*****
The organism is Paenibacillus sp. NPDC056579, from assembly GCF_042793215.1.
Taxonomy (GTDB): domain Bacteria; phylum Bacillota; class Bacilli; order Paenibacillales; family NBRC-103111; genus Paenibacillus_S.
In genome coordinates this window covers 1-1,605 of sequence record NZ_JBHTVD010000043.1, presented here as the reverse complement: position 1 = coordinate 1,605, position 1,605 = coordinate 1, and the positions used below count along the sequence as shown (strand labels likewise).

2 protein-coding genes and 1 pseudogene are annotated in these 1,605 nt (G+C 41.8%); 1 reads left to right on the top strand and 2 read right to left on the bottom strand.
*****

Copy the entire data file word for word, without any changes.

The organism is Paenibacillus sp. NPDC056579, from assembly GCF_042793215.1.
Taxonomy (GTDB): domain Bacteria; phylum Bacillota; class Bacilli; order Paenibacillales; family NBRC-103111; genus Paenibacillus_S.
In genome coordinates this window covers 1-1,605 of sequence record NZ_JBHTVD010000043.1, presented here as the reverse complement: position 1 = coordinate 1,605, position 1,605 = coordinate 1, and the positions used below count along the sequence as shown (strand labels likewise).

2 protein-coding genes and 1 pseudogene are annotated in these 1,605 nt (G+C 41.8%); 1 reads left to right on the top strand and 2 read right to left on the bottom strand.